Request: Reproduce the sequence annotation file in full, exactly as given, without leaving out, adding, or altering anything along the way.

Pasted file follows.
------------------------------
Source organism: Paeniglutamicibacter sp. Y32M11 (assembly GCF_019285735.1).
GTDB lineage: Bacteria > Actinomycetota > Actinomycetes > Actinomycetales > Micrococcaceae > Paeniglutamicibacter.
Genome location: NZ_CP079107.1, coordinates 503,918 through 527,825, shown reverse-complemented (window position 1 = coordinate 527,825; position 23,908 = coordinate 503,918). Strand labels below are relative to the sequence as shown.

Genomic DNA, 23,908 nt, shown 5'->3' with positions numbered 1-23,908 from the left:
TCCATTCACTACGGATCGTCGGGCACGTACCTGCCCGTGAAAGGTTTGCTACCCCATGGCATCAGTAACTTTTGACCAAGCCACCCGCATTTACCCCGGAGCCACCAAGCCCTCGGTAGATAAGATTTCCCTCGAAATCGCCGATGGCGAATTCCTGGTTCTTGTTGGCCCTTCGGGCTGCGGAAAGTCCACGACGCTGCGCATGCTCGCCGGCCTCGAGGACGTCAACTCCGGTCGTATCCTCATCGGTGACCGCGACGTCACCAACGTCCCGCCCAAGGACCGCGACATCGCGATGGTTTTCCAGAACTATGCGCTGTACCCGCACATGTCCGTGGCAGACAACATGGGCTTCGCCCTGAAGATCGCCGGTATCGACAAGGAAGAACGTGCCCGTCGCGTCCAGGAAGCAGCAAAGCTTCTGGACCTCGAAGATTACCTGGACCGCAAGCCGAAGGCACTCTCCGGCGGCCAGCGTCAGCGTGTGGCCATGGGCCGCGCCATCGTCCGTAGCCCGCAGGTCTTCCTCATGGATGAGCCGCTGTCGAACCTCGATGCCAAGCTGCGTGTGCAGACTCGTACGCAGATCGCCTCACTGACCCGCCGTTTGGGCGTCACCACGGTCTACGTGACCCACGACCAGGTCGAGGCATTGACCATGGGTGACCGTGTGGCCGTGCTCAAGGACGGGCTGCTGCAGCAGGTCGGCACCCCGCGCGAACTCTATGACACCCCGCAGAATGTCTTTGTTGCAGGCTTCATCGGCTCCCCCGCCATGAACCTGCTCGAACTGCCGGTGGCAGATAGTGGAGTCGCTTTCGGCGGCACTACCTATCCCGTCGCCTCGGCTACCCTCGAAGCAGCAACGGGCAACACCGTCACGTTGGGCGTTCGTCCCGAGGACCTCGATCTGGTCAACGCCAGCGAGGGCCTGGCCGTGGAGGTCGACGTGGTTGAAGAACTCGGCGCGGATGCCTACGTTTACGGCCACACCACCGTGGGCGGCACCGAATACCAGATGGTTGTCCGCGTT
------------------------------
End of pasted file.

Source organism: Paeniglutamicibacter sp. Y32M11 (assembly GCF_019285735.1).
GTDB lineage: Bacteria > Actinomycetota > Actinomycetes > Actinomycetales > Micrococcaceae > Paeniglutamicibacter.
Genome location: NZ_CP079107.1, coordinates 503,918 through 527,825, shown reverse-complemented (window position 1 = coordinate 527,825; position 23,908 = coordinate 503,918). Strand labels below are relative to the sequence as shown.

Genomic DNA, 23,908 nt, shown 5'->3' with positions numbered 1-23,908 from the left:
TCCATTCACTACGGATCGTCGGGCACGTACCTGCCCGTGAAAGGTTTGCTACCCCATGGCATCAGTAACTTTTGACCAAGCCACCCGCATTTACCCCGGAGCCACCAAGCCCTCGGTAGATAAGATTTCCCTCGAAATCGCCGATGGCGAATTCCTGGTTCTTGTTGGCCCTTCGGGCTGCGGAAAGTCCACGACGCTGCGCATGCTCGCCGGCCTCGAGGACGTCAACTCCGGTCGTATCCTCATCGGTGACCGCGACGTCACCAACGTCCCGCCCAAGGACCGCGACATCGCGATGGTTTTCCAGAACTATGCGCTGTACCCGCACATGTCCGTGGCAGACAACATGGGCTTCGCCCTGAAGATCGCCGGTATCGACAAGGAAGAACGTGCCCGTCGCGTCCAGGAAGCAGCAAAGCTTCTGGACCTCGAAGATTACCTGGACCGCAAGCCGAAGGCACTCTCCGGCGGCCAGCGTCAGCGTGTGGCCATGGGCCGCGCCATCGTCCGTAGCCCGCAGGTCTTCCTCATGGATGAGCCGCTGTCGAACCTCGATGCCAAGCTGCGTGTGCAGACTCGTACGCAGATCGCCTCACTGACCCGCCGTTTGGGCGTCACCACGGTCTACGTGACCCACGACCAGGTCGAGGCATTGACCATGGGTGACCGTGTGGCCGTGCTCAAGGACGGGCTGCTGCAGCAGGTCGGCACCCCGCGCGAACTCTATGACACCCCGCAGAATGTCTTTGTTGCAGGCTTCATCGGCTCCCCCGCCATGAACCTGCTCGAACTGCCGGTGGCAGATAGTGGAGTCGCTTTCGGCGGCACTACCTATCCCGTCGCCTCGGCTACCCTCGAAGCAGCAACGGGCAACACCGTCACGTTGGGCGTTCGTCCCGAGGACCTCGATCTGGTCAACGCCAGCGAGGGCCTGGCCGTGGAGGTCGACGTGGTTGAAGAACTCGGCGCGGATGCCTACGTTTACGGCCACACCACCGTGGGCGGCACCGAATACCAGATGGTTGTCCGCGTT